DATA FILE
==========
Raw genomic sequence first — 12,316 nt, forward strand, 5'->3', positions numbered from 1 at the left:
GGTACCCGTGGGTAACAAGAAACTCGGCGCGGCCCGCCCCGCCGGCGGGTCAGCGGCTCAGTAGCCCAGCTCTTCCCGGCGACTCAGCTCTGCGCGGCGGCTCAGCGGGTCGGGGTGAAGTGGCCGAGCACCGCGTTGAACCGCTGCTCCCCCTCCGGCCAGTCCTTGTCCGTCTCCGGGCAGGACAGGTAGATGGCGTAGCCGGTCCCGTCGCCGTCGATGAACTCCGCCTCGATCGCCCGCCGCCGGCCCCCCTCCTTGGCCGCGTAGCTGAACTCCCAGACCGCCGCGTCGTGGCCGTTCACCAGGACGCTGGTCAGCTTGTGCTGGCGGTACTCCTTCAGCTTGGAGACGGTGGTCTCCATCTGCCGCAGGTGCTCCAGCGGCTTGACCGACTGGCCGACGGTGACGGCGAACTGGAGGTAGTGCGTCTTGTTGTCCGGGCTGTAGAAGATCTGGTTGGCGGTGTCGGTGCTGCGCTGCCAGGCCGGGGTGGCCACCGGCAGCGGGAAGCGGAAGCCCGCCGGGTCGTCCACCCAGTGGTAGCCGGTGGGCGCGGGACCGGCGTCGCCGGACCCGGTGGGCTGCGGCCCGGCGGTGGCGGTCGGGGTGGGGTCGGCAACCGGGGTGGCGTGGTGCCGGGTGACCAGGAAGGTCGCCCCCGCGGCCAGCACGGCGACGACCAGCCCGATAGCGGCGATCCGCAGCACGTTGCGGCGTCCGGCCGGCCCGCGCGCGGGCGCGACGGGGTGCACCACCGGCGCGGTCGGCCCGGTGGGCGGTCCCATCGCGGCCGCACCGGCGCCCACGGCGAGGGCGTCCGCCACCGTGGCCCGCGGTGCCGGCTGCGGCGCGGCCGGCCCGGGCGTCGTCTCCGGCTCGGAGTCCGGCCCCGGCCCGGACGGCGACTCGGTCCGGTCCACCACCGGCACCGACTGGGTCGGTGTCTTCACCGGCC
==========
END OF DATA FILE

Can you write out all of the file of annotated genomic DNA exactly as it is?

Raw genomic sequence first — 12,316 nt, forward strand, 5'->3', positions numbered from 1 at the left:
GGTACCCGTGGGTAACAAGAAACTCGGCGCGGCCCGCCCCGCCGGCGGGTCAGCGGCTCAGTAGCCCAGCTCTTCCCGGCGACTCAGCTCTGCGCGGCGGCTCAGCGGGTCGGGGTGAAGTGGCCGAGCACCGCGTTGAACCGCTGCTCCCCCTCCGGCCAGTCCTTGTCCGTCTCCGGGCAGGACAGGTAGATGGCGTAGCCGGTCCCGTCGCCGTCGATGAACTCCGCCTCGATCGCCCGCCGCCGGCCCCCCTCCTTGGCCGCGTAGCTGAACTCCCAGACCGCCGCGTCGTGGCCGTTCACCAGGACGCTGGTCAGCTTGTGCTGGCGGTACTCCTTCAGCTTGGAGACGGTGGTCTCCATCTGCCGCAGGTGCTCCAGCGGCTTGACCGACTGGCCGACGGTGACGGCGAACTGGAGGTAGTGCGTCTTGTTGTCCGGGCTGTAGAAGATCTGGTTGGCGGTGTCGGTGCTGCGCTGCCAGGCCGGGGTGGCCACCGGCAGCGGGAAGCGGAAGCCCGCCGGGTCGTCCACCCAGTGGTAGCCGGTGGGCGCGGGACCGGCGTCGCCGGACCCGGTGGGCTGCGGCCCGGCGGTGGCGGTCGGGGTGGGGTCGGCAACCGGGGTGGCGTGGTGCCGGGTGACCAGGAAGGTCGCCCCCGCGGCCAGCACGGCGACGACCAGCCCGATAGCGGCGATCCGCAGCACGTTGCGGCGTCCGGCCGGCCCGCGCGCGGGCGCGACGGGGTGCACCACCGGCGCGGTCGGCCCGGTGGGCGGTCCCATCGCGGCCGCACCGGCGCCCACGGCGAGGGCGTCCGCCACCGTGGCCCGCGGTGCCGGCTGCGGCGCGGCCGGCCCGGGCGTCGTCTCCGGCTCGGAGTCCGGCCCCGGCCCGGACGGCGACTCGGTCCGGTCCACCACCGGCACCGACTGGGTCGGTGTCTTCACCGGCC